SETAC Globe - Environmental Quality Through Science
  16 August 2012
Volume 13 Issue 8

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Boston, Berlin and Beyond: An Update on the SETAC Sustainability Discussion from the SETAC North America Science Committee

Ron McCormick, USDI - BLM, Cynthia Stahl, USEPA, Markus Hecker, University of Saskatchewan, Trina von Stackelberg, E Risk Sciences, Mary Ann Ottinger, University of Maryland and Bruce Vigon SETAC North America

As a society, both SETAC specifically and the world generally, we are coming to recognize that global environmental issues are exceedingly complex. Traditional reductionist approaches suitable for addressing obvious environmental contamination (e.g., point discharges, industry-specific emissions) are less suited to the “wicked problems” of coupled social-ecological systems. The science of sustainability has emerged as offering systems-based approaches to addressing this complexity based on the concept of the nested pillars of ecology, economy and society and the necessity for integrated modeling approaches that go beyond just the biophysical sciences. A recently accepted paper in Integrated Environmental Assessment and Management (IEAM), based on a successful debate held at the 2011 SETAC North America 32nd Annual Meeting in Boston, MA, USA, set the stage for the development of a statement “Toward a Discussion on Sustainability,” which was presented and discussed at the 6th SETAC World Congress/SETAC Europe 22nd Annual Meeting in Berlin, Germany, this May.

The draft statement offered to SETAC members in Berlin represented a formal step toward engaging the SETAC community in shaping our role with regard to sustainability concepts and actions. The Berlin World Congress featured a closing plenary roundtable discussion including Ron McCormick (Bureau of Land Management, Washington, D.C. USA), Sverker Molander (Chalmers University of Technology, Gothenborg, Sweden), Dayanthi Nugegoda (School of Applied Sciences, Bundoora, Victoria, Australia) and Klaus Kümmerer (Universität Lüneburg, Germany) along with Larry Kapustka (SLR Consulting, Calgary, Canada) as moderator. Kapustka provided a brief history of SETAC’s role in sustainability and status of the draft declaration on sustainability.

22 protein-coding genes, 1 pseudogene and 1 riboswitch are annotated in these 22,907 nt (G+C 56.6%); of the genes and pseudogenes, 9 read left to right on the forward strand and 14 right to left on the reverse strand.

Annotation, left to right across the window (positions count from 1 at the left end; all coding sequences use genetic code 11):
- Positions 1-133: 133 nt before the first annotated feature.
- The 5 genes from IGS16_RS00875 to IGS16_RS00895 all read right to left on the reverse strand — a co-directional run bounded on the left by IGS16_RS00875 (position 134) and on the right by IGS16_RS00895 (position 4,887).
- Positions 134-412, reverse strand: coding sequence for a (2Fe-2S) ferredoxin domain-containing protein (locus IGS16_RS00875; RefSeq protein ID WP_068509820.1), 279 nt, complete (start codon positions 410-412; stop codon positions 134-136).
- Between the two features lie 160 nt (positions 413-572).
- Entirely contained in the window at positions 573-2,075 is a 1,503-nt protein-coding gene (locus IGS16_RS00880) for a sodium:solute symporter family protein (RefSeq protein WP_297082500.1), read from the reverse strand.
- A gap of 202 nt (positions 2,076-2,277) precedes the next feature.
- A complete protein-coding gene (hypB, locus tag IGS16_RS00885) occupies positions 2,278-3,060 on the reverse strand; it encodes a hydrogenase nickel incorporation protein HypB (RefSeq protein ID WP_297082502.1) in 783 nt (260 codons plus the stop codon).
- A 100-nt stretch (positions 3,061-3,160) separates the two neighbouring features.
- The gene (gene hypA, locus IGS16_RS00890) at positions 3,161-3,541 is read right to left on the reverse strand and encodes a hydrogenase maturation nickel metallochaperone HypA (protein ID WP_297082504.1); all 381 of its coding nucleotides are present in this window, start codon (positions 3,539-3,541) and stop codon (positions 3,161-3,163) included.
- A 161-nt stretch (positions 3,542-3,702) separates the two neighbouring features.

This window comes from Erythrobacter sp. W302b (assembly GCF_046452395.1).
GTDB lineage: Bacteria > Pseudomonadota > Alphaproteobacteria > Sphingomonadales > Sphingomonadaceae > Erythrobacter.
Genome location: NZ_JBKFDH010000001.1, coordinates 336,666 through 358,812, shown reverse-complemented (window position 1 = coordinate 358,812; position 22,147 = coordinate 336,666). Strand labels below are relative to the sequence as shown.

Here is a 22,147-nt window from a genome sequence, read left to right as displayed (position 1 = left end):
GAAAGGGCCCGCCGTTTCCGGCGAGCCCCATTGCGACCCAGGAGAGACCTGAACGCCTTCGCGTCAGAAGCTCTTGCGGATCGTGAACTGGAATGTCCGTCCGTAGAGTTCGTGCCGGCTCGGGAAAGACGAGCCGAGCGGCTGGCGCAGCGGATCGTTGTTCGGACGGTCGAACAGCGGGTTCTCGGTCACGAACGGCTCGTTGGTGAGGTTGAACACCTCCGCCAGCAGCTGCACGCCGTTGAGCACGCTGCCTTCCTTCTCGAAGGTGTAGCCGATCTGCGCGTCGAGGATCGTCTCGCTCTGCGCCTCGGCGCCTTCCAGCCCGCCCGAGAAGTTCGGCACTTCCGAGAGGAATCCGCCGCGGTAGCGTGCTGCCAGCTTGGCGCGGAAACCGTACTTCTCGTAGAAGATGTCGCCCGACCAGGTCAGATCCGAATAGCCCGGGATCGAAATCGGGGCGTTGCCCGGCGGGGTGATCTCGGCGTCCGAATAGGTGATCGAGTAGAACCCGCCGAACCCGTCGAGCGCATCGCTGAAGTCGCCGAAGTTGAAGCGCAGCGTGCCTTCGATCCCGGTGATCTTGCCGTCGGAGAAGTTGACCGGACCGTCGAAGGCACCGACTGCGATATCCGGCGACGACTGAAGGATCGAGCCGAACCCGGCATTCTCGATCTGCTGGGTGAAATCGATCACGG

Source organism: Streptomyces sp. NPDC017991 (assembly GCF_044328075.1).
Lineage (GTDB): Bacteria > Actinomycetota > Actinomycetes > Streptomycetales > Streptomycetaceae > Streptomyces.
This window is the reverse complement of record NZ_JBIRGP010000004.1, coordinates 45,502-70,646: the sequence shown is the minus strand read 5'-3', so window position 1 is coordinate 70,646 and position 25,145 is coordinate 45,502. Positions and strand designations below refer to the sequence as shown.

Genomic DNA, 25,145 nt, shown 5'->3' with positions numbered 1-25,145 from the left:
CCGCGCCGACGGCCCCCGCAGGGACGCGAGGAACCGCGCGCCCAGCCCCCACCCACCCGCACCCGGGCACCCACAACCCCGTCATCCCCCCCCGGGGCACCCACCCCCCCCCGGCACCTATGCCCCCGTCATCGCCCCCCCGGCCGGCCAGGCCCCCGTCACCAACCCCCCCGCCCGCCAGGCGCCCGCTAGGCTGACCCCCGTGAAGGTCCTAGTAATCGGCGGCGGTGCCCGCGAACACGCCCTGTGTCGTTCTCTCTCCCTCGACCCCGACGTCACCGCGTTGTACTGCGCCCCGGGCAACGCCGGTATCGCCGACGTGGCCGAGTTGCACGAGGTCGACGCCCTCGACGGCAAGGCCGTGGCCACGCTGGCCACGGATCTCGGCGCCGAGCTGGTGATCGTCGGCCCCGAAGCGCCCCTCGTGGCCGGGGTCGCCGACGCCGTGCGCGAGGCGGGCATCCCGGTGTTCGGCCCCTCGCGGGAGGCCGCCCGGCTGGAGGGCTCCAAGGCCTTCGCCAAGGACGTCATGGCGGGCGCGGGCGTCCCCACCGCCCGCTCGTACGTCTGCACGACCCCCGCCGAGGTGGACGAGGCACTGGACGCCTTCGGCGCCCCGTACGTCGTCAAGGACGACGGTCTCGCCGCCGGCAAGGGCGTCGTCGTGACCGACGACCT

Many attendees took advantage of the opportunity to provide comments on the draft declaration throughout the meeting, and those initial comments framed the panel discussions. The comments highlighted the subjective nature of how “sustainability” as a concept is defined and interpreted, emphasizing the opportunity for SETAC as an organization to assume a leadership role in advancing sustainability science. Since the meeting, a formal draft “Berlin Declaration on Sustainability” has been prepared and is being circulated within the Advisory Group on Sustainability, the SETAC World Council and leadership from the Geographic Units for comment. You are also invited to provide comments and contribute to this discussion.

Discussions about the science of sustainability will continue at the SETAC Asia/Pacific 2012 Annual Meeting, 24-27 September in Kumamoto, Japan, and the IV Congress of the SETAC Argentina Chapter, 16-19 October in Buenos Aires, Argentina, with the goal of having the SETAC World Council approve the final Berlin Declaration on Sustainability prior to the SETAC North America 33rd Annual Meeting, 11-15 November in Long Beach, CA, USA. If you want to help shape the role that SETAC will play in the larger sustainability debate, the time is now! The chairs of the Advisory Group on Sustainability – Tom Seager (USA) and Paolo Masoni (Italy) – invite and encourage you to join the discussion by going to the new Advisory Group on Sustainability webpage, where you can check out the draft Berlin Declaration and the summary of the sustainability debate in Boston.

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